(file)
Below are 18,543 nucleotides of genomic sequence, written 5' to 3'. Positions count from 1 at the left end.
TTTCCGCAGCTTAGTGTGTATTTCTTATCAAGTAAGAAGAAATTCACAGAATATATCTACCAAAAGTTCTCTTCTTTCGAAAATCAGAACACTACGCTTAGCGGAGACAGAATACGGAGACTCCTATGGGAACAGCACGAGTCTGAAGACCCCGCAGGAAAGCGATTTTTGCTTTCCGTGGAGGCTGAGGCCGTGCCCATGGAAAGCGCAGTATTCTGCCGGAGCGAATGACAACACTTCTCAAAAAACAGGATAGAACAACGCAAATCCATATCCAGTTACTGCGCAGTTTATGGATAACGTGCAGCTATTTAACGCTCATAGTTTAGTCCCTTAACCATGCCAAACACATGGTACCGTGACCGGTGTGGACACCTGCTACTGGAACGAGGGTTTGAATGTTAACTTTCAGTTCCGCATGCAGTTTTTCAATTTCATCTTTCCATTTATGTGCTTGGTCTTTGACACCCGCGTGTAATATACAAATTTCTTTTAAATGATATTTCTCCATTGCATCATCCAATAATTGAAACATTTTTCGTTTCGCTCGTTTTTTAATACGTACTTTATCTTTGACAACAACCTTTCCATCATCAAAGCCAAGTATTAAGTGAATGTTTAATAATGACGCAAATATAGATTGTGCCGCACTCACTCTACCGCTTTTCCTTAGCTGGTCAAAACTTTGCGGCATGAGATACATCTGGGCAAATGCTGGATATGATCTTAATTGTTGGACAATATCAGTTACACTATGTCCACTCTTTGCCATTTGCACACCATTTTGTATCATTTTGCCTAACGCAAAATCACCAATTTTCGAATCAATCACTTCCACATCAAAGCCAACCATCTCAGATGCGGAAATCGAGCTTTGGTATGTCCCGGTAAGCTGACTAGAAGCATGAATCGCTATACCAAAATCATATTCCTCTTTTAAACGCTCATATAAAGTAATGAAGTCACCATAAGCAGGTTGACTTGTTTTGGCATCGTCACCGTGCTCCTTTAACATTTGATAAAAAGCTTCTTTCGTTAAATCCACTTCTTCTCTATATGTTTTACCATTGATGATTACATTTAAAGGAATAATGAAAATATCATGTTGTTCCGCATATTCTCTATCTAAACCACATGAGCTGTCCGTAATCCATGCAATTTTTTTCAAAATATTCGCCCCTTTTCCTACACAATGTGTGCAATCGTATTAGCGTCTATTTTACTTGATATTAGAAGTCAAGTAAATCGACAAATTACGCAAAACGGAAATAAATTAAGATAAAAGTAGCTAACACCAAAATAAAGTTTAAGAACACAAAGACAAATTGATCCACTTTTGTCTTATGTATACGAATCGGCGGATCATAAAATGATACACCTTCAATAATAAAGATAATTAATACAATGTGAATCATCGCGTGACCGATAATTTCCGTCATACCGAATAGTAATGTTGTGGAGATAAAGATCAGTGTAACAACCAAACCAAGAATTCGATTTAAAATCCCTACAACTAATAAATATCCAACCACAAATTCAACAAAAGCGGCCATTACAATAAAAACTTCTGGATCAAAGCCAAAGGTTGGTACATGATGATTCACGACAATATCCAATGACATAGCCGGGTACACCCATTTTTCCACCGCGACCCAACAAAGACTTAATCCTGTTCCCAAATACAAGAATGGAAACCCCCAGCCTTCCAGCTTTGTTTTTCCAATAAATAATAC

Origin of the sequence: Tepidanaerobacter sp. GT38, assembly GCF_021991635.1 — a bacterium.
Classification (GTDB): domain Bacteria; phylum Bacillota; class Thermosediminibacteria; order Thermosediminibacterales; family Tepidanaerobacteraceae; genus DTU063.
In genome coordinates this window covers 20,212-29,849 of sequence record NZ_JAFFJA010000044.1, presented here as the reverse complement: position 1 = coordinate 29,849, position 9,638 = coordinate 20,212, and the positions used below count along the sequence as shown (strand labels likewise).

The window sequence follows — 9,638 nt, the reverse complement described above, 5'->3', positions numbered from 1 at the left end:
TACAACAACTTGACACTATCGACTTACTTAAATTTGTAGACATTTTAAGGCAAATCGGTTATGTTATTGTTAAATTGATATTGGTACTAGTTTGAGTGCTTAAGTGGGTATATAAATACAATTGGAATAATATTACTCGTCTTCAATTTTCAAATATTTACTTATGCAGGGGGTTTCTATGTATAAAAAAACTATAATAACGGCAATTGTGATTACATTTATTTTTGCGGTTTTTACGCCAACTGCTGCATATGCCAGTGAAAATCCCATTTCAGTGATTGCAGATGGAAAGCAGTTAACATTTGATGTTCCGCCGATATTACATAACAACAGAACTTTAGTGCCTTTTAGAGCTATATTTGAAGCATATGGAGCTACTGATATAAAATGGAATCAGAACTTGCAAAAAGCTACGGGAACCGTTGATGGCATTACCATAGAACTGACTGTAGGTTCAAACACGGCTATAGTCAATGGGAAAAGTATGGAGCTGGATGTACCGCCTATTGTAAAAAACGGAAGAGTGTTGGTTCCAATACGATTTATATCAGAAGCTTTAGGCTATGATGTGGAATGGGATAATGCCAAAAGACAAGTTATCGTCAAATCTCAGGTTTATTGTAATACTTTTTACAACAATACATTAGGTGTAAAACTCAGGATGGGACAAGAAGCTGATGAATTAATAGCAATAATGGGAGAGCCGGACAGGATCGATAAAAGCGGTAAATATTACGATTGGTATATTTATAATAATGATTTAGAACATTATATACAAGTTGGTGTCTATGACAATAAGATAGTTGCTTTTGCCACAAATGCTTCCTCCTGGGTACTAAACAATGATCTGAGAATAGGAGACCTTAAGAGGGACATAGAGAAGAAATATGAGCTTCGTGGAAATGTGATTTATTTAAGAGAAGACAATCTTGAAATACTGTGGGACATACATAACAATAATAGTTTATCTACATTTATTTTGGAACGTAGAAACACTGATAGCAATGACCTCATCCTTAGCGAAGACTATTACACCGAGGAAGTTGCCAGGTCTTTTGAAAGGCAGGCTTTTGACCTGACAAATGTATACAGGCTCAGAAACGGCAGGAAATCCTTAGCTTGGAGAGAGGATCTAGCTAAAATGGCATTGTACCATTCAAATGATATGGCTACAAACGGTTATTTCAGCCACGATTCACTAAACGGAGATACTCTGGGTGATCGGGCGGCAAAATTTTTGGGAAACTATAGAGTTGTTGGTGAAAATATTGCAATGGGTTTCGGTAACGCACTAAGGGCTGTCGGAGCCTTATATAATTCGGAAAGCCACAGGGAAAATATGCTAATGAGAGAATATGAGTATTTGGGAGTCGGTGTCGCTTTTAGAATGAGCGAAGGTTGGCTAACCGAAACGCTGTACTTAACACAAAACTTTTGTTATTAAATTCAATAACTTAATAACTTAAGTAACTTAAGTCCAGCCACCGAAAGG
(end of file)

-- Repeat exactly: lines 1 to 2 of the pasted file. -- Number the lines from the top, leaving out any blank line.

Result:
Below are 18,543 nucleotides of genomic sequence, written 5' to 3'. Positions count from 1 at the left end.
TTTCCGCAGCTTAGTGTGTATTTCTTATCAAGTAAGAAGAAATTCACAGAATATATCTACCAAAAGTTCTCTTCTTTCGAAAATCAGAACACTACGCTTAGCGGAGACAGAATACGGAGACTCCTATGGGAACAGCACGAGTCTGAAGACCCCGCAGGAAAGCGATTTTTGCTTTCCGTGGAGGCTGAGGCCGTGCCCATGGAAAGCGCAGTATTCTGCCGGAGCGAATGACAACACTTCTCAAAAAACAGGATAGAACAACGCAAATCCATATCCAGTTACTGCGCAGTTTATGGATAACGTGCAGCTATTTAACGCTCATAGTTTAGTCCCTTAACCATGCCAAACACATGGTACCGTGACCGGTGTGGACACCTGCTACTGGAACGAGGGTTTGAATGTTAACTTTCAGTTCCGCATGCAGTTTTTCAATTTCATCTTTCCATTTATGTGCTTGGTCTTTGACACCCGCGTGTAATATACAAATTTCTTTTAAATGATATTTCTCCATTGCATCATCCAATAATTGAAACATTTTTCGTTTCGCTCGTTTTTTAATACGTACTTTATCTTTGACAACAACCTTTCCATCATCAAAGCCAAGTATTAAGTGAATGTTTAATAATGACGCAAATATAGATTGTGCCGCACTCACTCTACCGCTTTTCCTTAGCTGGTCAAAACTTTGCGGCATGAGATACATCTGGGCAAATGCTGGATATGATCTTAATTGTTGGACAATATCAGTTACACTATGTCCACTCTTTGCCATTTGCACACCATTTTGTATCATTTTGCCTAACGCAAAATCACCAATTTTCGAATCAATCACTTCCACATCAAAGCCAACCATCTCAGATGCGGAAATCGAGCTTTGGTATGTCCCGGTAAGCTGACTAGAAGCATGAATCGCTATACCAAAATCATATTCCTCTTTTAAACGCTCATATAAAGTAATGAAGTCACCATAAGCAGGTTGACTTGTTTTGGCATCGTCACCGTGCTCCTTTAACATTTGATAAAAAGCTTCTTTCGTTAAATCCACTTCTTCTCTATATGTTTTACCATTGATGATTACATTTAAAGGAATAATGAAAATATCATGTTGTTCCGCATATTCTCTATCTAAACCACATGAGCTGTCCGTAATCCATGCAATTTTTTTCAAAATATTCGCCCCTTTTCCTACACAATGTGTGCAATCGTATTAGCGTCTATTTTACTTGATATTAGAAGTCAAGTAAATCGACAAATTACGCAAAACGGAAATAAATTAAGATAAAAGTAGCTAACACCAAAATAAAGTTTAAGAACACAAAGACAAATTGATCCACTTTTGTCTTATGTATACGAATCGGCGGATCATAAAATGATACACCTTCAATAATAAAGATAATTAATACAATGTGAATCATCGCGTGACCGATAATTTCCGTCATACCGAATAGTAATGTTGTGGAGATAAAGATCAGTGTAACAACCAAACCAAGAATTCGATTTAAAATCCCTACAACTAATAAATATCCAACCACAAATTCAACAAAAGCGGCCATTACAATAAAAACTTCTGGATCAAAGCCAAAGGTTGGTACATGATGATTCACGACAATATCCAATGACATAGCCGGGTACACCCATTTTTCCACCGCGACCCAACAAAGACTTAATCCTGTTCCCAAATACAAGAATGGAAACCCCCAGCCTTCCAGCTTTGTTTTTCCAATAAATAATAC